Recovery of pancreatic beta cells in response to long-term normoglycemia after pancreas or islet transplantation in severely streptozotocin diabetic adult rats

A Jörns, J Klempnauer, M Tiedge, S Lenzen
Pancreas 2001, 23 (2): 186-96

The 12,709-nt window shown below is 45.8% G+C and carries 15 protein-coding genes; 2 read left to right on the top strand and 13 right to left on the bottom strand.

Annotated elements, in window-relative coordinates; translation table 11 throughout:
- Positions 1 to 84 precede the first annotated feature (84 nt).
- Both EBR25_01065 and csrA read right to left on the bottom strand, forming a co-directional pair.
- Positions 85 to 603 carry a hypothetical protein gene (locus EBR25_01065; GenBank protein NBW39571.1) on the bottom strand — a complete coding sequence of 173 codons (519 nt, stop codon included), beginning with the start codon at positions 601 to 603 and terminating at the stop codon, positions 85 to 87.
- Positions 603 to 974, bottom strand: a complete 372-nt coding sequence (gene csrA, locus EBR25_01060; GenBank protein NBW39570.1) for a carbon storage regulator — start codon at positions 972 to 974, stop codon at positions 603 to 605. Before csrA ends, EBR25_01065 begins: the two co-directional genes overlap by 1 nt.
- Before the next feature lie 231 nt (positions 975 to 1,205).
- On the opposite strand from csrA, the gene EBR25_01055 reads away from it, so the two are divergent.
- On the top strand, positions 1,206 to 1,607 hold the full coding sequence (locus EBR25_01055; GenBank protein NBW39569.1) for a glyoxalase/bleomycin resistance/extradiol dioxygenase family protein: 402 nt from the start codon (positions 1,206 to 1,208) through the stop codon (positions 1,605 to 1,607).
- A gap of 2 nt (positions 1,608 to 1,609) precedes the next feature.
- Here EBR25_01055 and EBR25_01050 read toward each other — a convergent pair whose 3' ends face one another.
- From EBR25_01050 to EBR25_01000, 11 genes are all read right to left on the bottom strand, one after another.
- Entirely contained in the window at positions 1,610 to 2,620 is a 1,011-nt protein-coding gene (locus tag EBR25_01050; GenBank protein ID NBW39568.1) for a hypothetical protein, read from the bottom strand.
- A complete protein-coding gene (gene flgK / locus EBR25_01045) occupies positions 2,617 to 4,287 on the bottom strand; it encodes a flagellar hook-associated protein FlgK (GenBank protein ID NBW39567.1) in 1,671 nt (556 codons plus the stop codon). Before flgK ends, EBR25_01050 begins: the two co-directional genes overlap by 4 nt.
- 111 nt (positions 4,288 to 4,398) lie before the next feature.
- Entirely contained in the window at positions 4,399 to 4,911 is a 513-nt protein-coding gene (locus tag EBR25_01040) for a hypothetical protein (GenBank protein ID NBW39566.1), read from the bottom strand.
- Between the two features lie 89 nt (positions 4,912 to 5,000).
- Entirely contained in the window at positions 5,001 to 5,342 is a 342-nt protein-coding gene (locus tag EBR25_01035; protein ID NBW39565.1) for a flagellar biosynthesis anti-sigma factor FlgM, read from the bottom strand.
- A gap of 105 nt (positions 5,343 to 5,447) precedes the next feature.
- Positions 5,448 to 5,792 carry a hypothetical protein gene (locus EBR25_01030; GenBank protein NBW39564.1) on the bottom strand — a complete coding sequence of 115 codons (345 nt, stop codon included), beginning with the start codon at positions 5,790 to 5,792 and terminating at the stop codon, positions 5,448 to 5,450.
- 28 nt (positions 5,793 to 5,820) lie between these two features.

In the well-established, high-dose streptozotocin diabetic rat model, it is unknown whether normoglycemia after pancreas or islet transplantation may induce the expression of the glucose recognition structures and stimulate the replication of the few surviving pancreatic beta cells. Therefore, the endocrine pancreatic tissue was examined immunocytochemically in streptozotocin-treated major histocompatibility complex congenic Lewis rats at 10 and 100 days after transplantation of whole pancreata or isolated islets implanted under the kidney capsule. In the diabetic state the pancreatic beta cells displayed a weak immunostaining for insulin and glucokinase together with a lack of GLUT2 glucose transporter immunoreactivity in the plasma membrane. Ten days after transplantation, the surviving beta cells had regained their normal immunostaining for insulin and for the glucose recognition structures glucokinase and the A single high dose of streptozotocin causes severe experimental insulin-dependent diabetes mellitus in adult rats due to a selective destruction of the pancreatic beta cells in the islets of Langerhans. At doses between 50 and 60 mg/kg of body weight, only very few beta cells survive in the pancreas (1-3). The diabetic state is irreversible and insulin-dependent, thus representing an experimental animal model for type I diabetes (2). Because of the prevailing hyperglycemia, even the few residual beta cells in the pancreas do not function properly and therefore cannot contribute even to a basal supply of insulin to the organism (4). Pancreatic beta cells can function properly in a diabetic organism apparently only after restitution of normoglycemia (5). GLUT2 glucose transporter. One hundred days after transplantation, both of whole pancreas or isolated islets, the number of surviving beta cells in islets of the pancreata of the recipient animals had increased by two- to threefold. The regenerated beta cells were surrounded by a rim of other endocrine cells. The increase in the number of beta cells was not accompanied by signs of neogenesis from ductal structures in the pancreata. The authors' observations support the concept that strict long-term maintenance of normoglycemia through adequate supply of insulin from endocrine grafts is the ideal prerequisite for beta-cell recovery and restitution of the glucose recognition structures, as well as replication of beta cells in pancreata with end-stage diabetic beta-cell destruction after high-dose streptozotocin treatment.

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